.Nuke Talk: A dangerous source of power

With J. Robert Oppenheimer having his second 15 minutes of fame, let’s talk about nuclear proliferation.

When I was a kid in the Cold War, we had an awareness and fear of the dangers of war or meltdown that could alter or destroy life on Earth almost instantly. None of those dangers are gone. But when is the last time anyone’s mentioned Three Mile Island, The China Syndrome or the most watched television movie of all time, 1983’s The Day After?

Besides the egregious lack of seriousness in arms reduction efforts these days, I’d like to peek at a trickier type of nukes: power. You may now see ads from advocates for nuclear energy from environmental-sounding organizations with names like Good Clean Green Power Smart Future, emphasizing the carbon pollution of fossil fuel energy.

When you do, please remember three things, which they always omit:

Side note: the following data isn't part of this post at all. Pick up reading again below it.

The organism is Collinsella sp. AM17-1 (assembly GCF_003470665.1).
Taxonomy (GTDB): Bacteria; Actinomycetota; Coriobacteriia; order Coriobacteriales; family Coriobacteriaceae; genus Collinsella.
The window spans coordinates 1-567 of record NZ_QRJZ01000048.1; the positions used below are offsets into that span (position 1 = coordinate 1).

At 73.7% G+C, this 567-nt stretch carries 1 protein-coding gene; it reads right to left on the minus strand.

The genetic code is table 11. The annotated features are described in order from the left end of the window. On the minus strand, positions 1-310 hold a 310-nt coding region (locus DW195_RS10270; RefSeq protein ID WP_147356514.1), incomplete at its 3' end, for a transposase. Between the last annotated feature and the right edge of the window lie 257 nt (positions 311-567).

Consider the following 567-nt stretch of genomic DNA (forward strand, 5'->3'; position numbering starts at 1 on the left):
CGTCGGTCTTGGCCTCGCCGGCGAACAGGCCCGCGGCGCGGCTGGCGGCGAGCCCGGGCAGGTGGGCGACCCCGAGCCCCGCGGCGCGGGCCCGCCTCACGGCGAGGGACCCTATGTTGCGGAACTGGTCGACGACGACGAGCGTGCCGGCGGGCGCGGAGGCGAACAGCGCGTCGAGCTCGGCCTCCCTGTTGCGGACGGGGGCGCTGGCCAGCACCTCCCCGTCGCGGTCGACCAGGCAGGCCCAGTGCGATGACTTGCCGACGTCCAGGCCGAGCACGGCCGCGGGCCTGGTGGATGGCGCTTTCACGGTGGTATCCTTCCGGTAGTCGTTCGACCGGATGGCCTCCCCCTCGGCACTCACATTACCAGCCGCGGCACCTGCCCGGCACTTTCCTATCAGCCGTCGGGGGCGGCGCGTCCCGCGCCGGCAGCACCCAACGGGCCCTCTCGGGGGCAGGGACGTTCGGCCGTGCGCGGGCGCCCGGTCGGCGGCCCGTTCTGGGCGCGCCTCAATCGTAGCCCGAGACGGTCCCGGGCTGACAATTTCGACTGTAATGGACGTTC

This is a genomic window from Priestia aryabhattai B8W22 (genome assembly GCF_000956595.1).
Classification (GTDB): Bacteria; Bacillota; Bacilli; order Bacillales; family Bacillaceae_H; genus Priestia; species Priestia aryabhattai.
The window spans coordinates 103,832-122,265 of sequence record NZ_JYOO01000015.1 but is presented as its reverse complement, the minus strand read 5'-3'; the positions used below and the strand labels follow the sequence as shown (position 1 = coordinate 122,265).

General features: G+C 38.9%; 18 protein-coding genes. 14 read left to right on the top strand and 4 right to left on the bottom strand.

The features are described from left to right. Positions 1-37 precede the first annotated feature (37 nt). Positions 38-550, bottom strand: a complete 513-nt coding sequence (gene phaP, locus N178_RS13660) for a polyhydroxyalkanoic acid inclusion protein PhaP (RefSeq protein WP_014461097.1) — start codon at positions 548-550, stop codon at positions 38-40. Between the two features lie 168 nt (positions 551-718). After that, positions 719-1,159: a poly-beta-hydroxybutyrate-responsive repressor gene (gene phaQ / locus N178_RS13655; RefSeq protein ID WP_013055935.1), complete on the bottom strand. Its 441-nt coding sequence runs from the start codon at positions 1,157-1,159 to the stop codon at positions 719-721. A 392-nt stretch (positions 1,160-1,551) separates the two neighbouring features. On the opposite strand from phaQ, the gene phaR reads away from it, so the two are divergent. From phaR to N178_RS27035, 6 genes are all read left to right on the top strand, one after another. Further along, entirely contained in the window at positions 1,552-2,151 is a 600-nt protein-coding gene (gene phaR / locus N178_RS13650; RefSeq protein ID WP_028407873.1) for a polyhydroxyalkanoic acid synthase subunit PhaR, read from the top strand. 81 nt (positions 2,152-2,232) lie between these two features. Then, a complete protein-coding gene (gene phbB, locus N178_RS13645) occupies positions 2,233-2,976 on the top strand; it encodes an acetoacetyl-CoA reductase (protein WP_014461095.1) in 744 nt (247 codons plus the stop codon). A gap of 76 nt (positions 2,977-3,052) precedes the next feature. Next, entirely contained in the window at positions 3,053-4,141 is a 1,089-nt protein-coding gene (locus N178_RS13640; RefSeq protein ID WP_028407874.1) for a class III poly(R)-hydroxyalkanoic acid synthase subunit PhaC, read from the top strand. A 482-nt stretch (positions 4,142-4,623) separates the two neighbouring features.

1. Nuclear power is not a renewable resource. Mining uranium is destructive and will run out too.

2. Nuclear waste remains lethal for thousands of years. This country’s “best” solution for waste disposal was the massive infrastructure project to bury it under Yucca Mountain in Nevada. But due to the very warranted fears of folks nearby, even that project is shut down, so there is no plan for storing the immense and growing quantity of nuclear waste.

3. The next Chernobyl or worse is a matter of when, not if. We can just pray that it is not soon or in our backyard.

I’m sure the many voices claiming that nuclear energy is a magical way to meet our energy needs really believe it. Those folks point out that renewable energy sources can not meet the growing demand for energy. So here’s the hard thing to acknowledge: There is no way to meet the demand, unless we are willing to look straight on at the rapacious consumption and corporate hegemony driving the cancerous global status quo.

Yes, this means capitalism, that word that has cravenly been in bed with “democracy,” as if they are synonyms. They are not, and there are those of us who can imagine myriad scenarios where our standard of living and well-being surpass that of today while not bowing down to our corporate masters.

Jasper Thelin lives in Marin County.


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